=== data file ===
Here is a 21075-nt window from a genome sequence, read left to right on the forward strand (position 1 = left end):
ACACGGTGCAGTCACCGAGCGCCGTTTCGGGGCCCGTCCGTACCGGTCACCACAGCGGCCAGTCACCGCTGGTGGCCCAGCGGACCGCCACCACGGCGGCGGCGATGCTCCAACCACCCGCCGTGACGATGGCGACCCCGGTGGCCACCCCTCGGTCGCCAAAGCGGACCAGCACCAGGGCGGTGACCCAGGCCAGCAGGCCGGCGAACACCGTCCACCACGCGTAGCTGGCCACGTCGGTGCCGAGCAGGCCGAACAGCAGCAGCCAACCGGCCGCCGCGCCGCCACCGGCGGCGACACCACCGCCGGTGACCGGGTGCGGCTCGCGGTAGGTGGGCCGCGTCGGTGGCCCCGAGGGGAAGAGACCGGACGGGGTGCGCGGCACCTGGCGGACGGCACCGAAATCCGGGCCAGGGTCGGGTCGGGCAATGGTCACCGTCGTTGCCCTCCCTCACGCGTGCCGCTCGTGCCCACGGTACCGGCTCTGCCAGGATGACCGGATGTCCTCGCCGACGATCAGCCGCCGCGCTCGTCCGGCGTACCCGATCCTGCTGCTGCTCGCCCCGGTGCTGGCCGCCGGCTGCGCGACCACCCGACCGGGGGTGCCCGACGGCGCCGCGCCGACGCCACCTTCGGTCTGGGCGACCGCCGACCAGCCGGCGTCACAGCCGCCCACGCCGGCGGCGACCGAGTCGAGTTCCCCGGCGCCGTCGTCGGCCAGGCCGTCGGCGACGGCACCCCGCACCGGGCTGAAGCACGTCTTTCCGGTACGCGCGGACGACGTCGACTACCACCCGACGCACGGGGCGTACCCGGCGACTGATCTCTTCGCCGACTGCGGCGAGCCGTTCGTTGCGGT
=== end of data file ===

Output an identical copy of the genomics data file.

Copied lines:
Here is a 21075-nt window from a genome sequence, read left to right on the forward strand (position 1 = left end):
ACACGGTGCAGTCACCGAGCGCCGTTTCGGGGCCCGTCCGTACCGGTCACCACAGCGGCCAGTCACCGCTGGTGGCCCAGCGGACCGCCACCACGGCGGCGGCGATGCTCCAACCACCCGCCGTGACGATGGCGACCCCGGTGGCCACCCCTCGGTCGCCAAAGCGGACCAGCACCAGGGCGGTGACCCAGGCCAGCAGGCCGGCGAACACCGTCCACCACGCGTAGCTGGCCACGTCGGTGCCGAGCAGGCCGAACAGCAGCAGCCAACCGGCCGCCGCGCCGCCACCGGCGGCGACACCACCGCCGGTGACCGGGTGCGGCTCGCGGTAGGTGGGCCGCGTCGGTGGCCCCGAGGGGAAGAGACCGGACGGGGTGCGCGGCACCTGGCGGACGGCACCGAAATCCGGGCCAGGGTCGGGTCGGGCAATGGTCACCGTCGTTGCCCTCCCTCACGCGTGCCGCTCGTGCCCACGGTACCGGCTCTGCCAGGATGACCGGATGTCCTCGCCGACGATCAGCCGCCGCGCTCGTCCGGCGTACCCGATCCTGCTGCTGCTCGCCCCGGTGCTGGCCGCCGGCTGCGCGACCACCCGACCGGGGGTGCCCGACGGCGCCGCGCCGACGCCACCTTCGGTCTGGGCGACCGCCGACCAGCCGGCGTCACAGCCGCCCACGCCGGCGGCGACCGAGTCGAGTTCCCCGGCGCCGTCGTCGGCCAGGCCGTCGGCGACGGCACCCCGCACCGGGCTGAAGCACGTCTTTCCGGTACGCGCGGACGACGTCGACTACCACCCGACGCACGGGGCGTACCCGGCGACTGATCTCTTCGCCGACTGCGGCGAGCCGTTCGTTGCGGT